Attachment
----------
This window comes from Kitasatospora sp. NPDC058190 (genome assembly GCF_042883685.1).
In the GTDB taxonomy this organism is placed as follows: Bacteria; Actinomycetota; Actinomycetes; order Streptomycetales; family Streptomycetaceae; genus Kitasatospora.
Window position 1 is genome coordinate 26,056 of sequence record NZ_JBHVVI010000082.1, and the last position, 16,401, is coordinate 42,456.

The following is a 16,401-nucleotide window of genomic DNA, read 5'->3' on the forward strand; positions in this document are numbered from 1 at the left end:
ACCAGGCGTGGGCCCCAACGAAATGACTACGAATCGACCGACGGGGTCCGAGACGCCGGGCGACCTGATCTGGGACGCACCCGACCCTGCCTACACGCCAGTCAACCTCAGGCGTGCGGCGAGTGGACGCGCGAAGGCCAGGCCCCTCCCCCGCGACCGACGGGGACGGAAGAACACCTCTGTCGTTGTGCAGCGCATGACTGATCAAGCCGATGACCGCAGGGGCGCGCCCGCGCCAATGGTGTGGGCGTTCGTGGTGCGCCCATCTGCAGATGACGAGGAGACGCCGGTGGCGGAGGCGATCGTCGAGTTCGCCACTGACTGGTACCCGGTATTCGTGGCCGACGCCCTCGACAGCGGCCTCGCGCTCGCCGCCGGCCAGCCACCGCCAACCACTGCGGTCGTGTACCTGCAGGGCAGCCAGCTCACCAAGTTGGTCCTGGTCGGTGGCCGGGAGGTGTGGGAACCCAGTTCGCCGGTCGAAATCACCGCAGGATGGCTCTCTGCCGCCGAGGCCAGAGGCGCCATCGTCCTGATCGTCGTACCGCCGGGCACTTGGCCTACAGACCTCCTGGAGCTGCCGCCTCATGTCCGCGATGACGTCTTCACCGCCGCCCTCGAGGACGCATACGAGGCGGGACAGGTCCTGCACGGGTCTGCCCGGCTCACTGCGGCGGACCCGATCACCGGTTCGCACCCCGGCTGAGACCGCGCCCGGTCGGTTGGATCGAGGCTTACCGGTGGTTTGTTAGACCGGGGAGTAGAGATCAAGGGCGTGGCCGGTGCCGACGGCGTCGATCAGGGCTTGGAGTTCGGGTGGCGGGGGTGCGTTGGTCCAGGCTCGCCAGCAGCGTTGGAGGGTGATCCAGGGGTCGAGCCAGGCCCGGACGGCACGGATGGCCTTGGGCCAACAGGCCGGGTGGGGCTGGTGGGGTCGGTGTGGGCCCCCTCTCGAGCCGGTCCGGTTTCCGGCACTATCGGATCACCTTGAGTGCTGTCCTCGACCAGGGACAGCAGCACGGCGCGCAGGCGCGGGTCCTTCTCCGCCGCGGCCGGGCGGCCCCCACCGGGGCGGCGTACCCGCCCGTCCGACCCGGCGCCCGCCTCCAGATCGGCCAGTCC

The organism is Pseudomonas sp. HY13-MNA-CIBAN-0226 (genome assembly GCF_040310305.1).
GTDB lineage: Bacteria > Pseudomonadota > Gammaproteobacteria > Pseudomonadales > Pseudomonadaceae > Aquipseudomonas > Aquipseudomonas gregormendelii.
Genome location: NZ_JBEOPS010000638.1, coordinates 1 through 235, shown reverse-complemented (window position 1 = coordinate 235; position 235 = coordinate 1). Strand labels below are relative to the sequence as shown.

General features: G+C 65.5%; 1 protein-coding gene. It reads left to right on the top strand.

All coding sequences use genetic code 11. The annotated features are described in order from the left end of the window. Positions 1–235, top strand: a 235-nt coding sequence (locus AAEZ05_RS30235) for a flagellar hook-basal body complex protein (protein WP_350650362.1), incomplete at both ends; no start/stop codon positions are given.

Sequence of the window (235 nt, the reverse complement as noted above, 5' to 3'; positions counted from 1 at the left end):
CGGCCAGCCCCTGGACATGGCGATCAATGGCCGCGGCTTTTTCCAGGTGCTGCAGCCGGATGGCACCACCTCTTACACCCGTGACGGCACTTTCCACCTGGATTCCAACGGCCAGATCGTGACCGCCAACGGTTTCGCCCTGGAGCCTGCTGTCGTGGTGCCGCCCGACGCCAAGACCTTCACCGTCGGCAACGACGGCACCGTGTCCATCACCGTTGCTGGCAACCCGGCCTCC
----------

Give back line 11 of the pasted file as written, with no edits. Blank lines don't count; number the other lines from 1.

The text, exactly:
Sequence of the window (235 nt, the reverse complement as noted above, 5' to 3'; positions counted from 1 at the left end):